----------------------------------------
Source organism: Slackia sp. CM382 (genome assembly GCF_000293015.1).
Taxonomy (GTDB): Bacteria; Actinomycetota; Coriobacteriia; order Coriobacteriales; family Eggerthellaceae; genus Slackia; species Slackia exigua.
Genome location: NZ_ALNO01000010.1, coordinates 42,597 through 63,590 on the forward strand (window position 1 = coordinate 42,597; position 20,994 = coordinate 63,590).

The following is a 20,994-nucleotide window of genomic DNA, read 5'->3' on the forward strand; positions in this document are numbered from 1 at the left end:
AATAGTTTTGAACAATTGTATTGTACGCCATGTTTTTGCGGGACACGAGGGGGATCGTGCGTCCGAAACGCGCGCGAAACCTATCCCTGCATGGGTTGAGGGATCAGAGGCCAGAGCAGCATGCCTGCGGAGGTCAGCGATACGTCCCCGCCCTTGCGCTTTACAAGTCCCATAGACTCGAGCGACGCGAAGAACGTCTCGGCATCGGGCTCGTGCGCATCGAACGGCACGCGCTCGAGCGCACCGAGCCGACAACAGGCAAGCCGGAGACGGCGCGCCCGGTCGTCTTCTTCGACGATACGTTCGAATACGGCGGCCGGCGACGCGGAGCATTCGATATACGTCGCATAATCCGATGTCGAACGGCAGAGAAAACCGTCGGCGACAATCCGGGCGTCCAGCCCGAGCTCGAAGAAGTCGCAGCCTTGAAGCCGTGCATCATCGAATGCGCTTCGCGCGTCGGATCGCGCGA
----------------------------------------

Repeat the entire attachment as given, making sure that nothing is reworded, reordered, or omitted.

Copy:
Source organism: Slackia sp. CM382 (genome assembly GCF_000293015.1).
Taxonomy (GTDB): Bacteria; Actinomycetota; Coriobacteriia; order Coriobacteriales; family Eggerthellaceae; genus Slackia; species Slackia exigua.
Genome location: NZ_ALNO01000010.1, coordinates 42,597 through 63,590 on the forward strand (window position 1 = coordinate 42,597; position 20,994 = coordinate 63,590).

The following is a 20,994-nucleotide window of genomic DNA, read 5'->3' on the forward strand; positions in this document are numbered from 1 at the left end:
AATAGTTTTGAACAATTGTATTGTACGCCATGTTTTTGCGGGACACGAGGGGGATCGTGCGTCCGAAACGCGCGCGAAACCTATCCCTGCATGGGTTGAGGGATCAGAGGCCAGAGCAGCATGCCTGCGGAGGTCAGCGATACGTCCCCGCCCTTGCGCTTTACAAGTCCCATAGACTCGAGCGACGCGAAGAACGTCTCGGCATCGGGCTCGTGCGCATCGAACGGCACGCGCTCGAGCGCACCGAGCCGACAACAGGCAAGCCGGAGACGGCGCGCCCGGTCGTCTTCTTCGACGATACGTTCGAATACGGCGGCCGGCGACGCGGAGCATTCGATATACGTCGCATAATCCGATGTCGAACGGCAGAGAAAACCGTCGGCGACAATCCGGGCGTCCAGCCCGAGCTCGAAGAAGTCGCAGCCTTGAAGCCGTGCATCATCGAATGCGCTTCGCGCGTCGGATCGCGCGA